You ever hear that legend about the ghost ship? Y’know, it got lost in a storm and never came out? It just sailed around and around with a ghost crew, in limbo for all eternity?
That’s basically what I think what happened to The Scenic around 2001. A bunch of dudes in a van were cruising around Philly listening to alt rock and no-frills pop-punk, when they drove straight into some supernatural fog. Lucky for us, they found their way out and wrote a bunch of songs while they were gone.
Their first album “Find Yourself Here” is worth checking out (especially its single “The American Way”), but don’t let its clever collection of song titles and lyrics fool you: it’s not their best work. Where they really shine is on their latest release “Bipolaroid,” after they dropped the shiny pop sheen of the first album and locked in on their sound – gritty, catchy, loose and loud.
Listen to the single “Uh Oh” and tell me you can’t see them touring alongside “Green Album” Weezer, Lit or Stroke 9. Also, good luck getting it out of your head.
Hear that, Generic Pop Rock Band #1? That’s a guitar solo! And, hey, Generic Pop Rock Band #2, pay attention: there’s not a single song about partying on here! I know, I know, Band #3 you’re asking “But…but…what does an indie pop band do for a video if it’s not a party video?”
Think a psycho “Harvey” and you’re getting warm:
Before this whole piece gets too heavy on the love (too late?), I’ll admit, there are a lot of flaws here. Bunny suits in rock videos are only a step or two above golf carts and beer pong in rock videos, the music doesn’t so much carve out its own space as it does stand on the shoulders of my favorite bands from high school, and there are more than enough cringe-worthy lines scattered throughout (“I’m sinking right into the floor, can’t take anymore./I’m not the mat you’re stepping on anymore.”).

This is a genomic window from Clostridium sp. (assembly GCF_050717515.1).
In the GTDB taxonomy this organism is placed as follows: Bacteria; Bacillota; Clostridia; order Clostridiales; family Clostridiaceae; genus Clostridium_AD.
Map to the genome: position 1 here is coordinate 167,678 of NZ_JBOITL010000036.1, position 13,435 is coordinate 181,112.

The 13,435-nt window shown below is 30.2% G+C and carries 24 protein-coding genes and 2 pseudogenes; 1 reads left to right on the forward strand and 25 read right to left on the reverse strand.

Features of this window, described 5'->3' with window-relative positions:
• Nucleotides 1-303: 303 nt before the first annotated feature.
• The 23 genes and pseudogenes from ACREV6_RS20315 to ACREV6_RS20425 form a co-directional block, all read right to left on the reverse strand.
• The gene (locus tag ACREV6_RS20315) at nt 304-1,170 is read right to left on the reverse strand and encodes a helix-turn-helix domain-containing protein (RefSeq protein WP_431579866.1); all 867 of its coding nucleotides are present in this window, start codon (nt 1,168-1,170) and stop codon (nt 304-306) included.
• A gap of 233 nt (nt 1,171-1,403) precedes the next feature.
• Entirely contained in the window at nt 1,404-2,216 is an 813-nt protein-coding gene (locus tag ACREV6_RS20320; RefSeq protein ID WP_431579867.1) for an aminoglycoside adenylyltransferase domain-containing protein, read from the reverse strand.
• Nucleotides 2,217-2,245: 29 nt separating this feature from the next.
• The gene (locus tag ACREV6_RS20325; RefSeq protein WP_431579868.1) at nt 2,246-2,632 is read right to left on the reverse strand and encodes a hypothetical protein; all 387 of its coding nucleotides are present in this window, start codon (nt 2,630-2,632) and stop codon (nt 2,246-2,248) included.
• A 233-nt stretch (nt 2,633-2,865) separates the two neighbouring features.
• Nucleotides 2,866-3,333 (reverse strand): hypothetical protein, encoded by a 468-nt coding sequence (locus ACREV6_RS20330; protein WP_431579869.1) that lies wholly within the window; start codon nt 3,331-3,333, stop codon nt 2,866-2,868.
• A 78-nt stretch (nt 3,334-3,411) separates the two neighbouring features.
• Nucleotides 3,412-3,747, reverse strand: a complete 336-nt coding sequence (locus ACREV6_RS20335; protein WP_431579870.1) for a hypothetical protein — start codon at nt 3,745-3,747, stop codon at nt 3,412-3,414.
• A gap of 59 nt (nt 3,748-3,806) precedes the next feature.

So why all the props?
I’m sick of bands waving the flag of “fun summer pop” and using it as an excuse to drench their bad songs in obnoxious auto-tune, vocoders, synths and drum machines. These groups are The Scenic’s peers in the scene, and it’d be a shame to see their glossy, glammy crap eclipse the honest, solid songwriting The Scenic are so clearly capable of. They’ve got some growing to do before they drop anything really special, but the chops are there, the hooks are there, and – most importantly – the heart is there. Sure, their sound reaches backwards a little instead of pushing forwards, but it’s a hell of a lot more interesting than moving sideways.
As a small band on a notoriously difficult label, the only way The Scenic can survive long enough to make a third album is with the support of people who get what they’re doing and dig it. Buy the album, go see them on tour and pick up some merch.
Together, we can keep ‘em in the van for another decade – hopefully going forward this time instead of in circles.
Chris Cullari | Beat Play Ambassador Los Angeles | @ChriswithMWL| Music Without Labels & Beat-Play, LLC |